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The Pulse: Clearing health site hurdle, but what to do?

Last week I detailed how I'd spent eight weeks in health-care purgatory, trying in vain to gain access to to shop for insurance for my family. Navigating the launch of the Affordable Care Act was a nightmare for me.

Last week I detailed how I'd spent eight weeks in health-care purgatory, trying in vain to gain access to to shop for insurance for my family. Navigating the launch of the Affordable Care Act was a nightmare for me.

Between visits to the website and calls to the toll-free number, I invested hours of my time with no return ( Finally, this past week I broke the logjam. The key was using a new feature on the website that allowed me to remove my existing applications, then, using a new e-mail address, I started from scratch.

The process was not intrusive. I provided background information of the name, rank, and serial number variety. And after just 20 minutes, I was looking at 24 offerings from Independence Blue Cross and Aetna.

Not bad, especially considering that Pennsylvania did not set up its own exchange.

For starters, all plans have to offer the same basics for things like doctor visits, prescriptions, hospitalization, maternity and newborn care, and preventive care. Second, there are no longer annual limits on coverage. Third, whether the coverage also includes vision, dental, and medical management of a specific disease or condition is dependent upon your specific plan.

The plans are grouped into four categories depending on the total cost of coverage they offer (Bronze, Silver, Gold, and Platinum). For example, the Bronze plans cover 60 percent of the total cost of care, while the Platinum plans cover 90 percent.

As the website explains: "The category you choose affects how much your premium costs each month and what portion of the bill you pay for things like hospital visits or prescriptions. It also affects your total out-of-pocket costs - the total amount you'll spend for the year if you need lots of care. In general, the lower the premium, the higher the out-of-pocket costs when you need care. Premiums are usually higher for plans that pay more of the medical costs. For example, if you have a Gold plan, you'll likely pay a higher premium, but may have lower costs when you go to the doctor or use another medical service."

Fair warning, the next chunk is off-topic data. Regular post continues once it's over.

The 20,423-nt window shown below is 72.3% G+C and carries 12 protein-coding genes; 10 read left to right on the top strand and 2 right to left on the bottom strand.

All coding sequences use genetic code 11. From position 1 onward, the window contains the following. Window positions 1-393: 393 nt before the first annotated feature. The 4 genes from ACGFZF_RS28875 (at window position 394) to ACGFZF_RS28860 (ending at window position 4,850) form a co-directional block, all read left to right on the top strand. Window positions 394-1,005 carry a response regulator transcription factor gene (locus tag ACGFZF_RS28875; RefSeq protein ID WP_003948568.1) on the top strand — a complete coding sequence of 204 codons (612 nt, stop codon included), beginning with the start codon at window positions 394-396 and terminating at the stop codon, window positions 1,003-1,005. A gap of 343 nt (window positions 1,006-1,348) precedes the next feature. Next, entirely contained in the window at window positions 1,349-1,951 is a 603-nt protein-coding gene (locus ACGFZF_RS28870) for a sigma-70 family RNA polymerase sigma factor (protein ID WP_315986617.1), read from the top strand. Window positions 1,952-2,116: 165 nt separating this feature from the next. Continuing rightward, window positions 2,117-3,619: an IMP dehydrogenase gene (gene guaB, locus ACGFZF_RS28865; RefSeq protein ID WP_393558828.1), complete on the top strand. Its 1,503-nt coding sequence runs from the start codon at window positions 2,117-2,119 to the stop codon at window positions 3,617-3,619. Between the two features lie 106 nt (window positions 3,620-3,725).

I need coverage for a family of five - two parents (both 51), and three sons, 13, 15, and 17. (Our daughter will soon turn 26 and leave our insurance.) offered me nine choices in the Bronze category, seven in Silver, six in Gold, and two in Platinum. Here are a few details of my most and least expensive options:

Most expensive choice: IBX Platinum (Personal Choice PPO) for $2,108.33 monthly. This has a zero deductible (the amount you owe for health-care services before your health insurance begins to pay). This plan has a $2,500-per-person limit on out-of-pocket expenses ($5,000 per family). I don't need a referral to see a specialist. My co-pay for visiting a primary doctor for injury or illness is $10, and there's a $30 co-pay on preferred brand drugs. My cost for a hospital stay is $300 per day for a maximum of five days. (I pay nothing after that.)

I've already checked to see if my wife's Ob/Gyn accepts the insurance. I still need to do likewise for our primary-care doctors and hospitals that are closest to our home. This is important. As Kaiser Health's Jay Hancock has reported, in a process some describe as the "narrowing of networks," some insurers are dropping practitioners they deem too expensive or inefficient. (Those doctors beg to differ.)

Where childbirth is anticipated to cost $7,540 in total, under this plan the patient portion is $580. Where managing type 2 diabetes is estimated to cost $5,400 a year, under this plan the patient pays $1,430.

My least expensive choice: IBX Bronze (PPO) costs $1,150.71 monthly with a $6,000 deductible per person/$12,000 per family. (That is the limit on my out-of-pocket expenses.) I don't need a referral to see a specialist. Under the ACA, preventative care, screening, and immunization are covered without a co-pay or deductible. To treat injury or illness, there is no charge for a primary-care visit once I have paid the deductible. (Same for an X-ray, or blood work or a CT/PET scan or an MRI). Brand-name drugs? No charge, but again, only after I have paid the full deductible. And the same applies for a hospital stay.

Where childbirth is expected to cost $7,540, the patient pays $6,150. And if managing type 2 diabetes costs $5,400 per year, the patient would pay $3,760.

My current plan, provided via my affiliation with the Kline & Specter law firm, is an IBX Personal Choice that costs $2,246.90 with zero deductible and no out-of-pocket maximum so long as we stay within the network. (That plan includes our daughter.)

There's a lot to think about, including do I want to pay more up front and get co-pays, or opt for a lower monthly payment with a high deductible?

Here is one certainty: Evaluation of these plans and consideration of these issues has ended the days where all I cared about was whether I was covered and not the cost.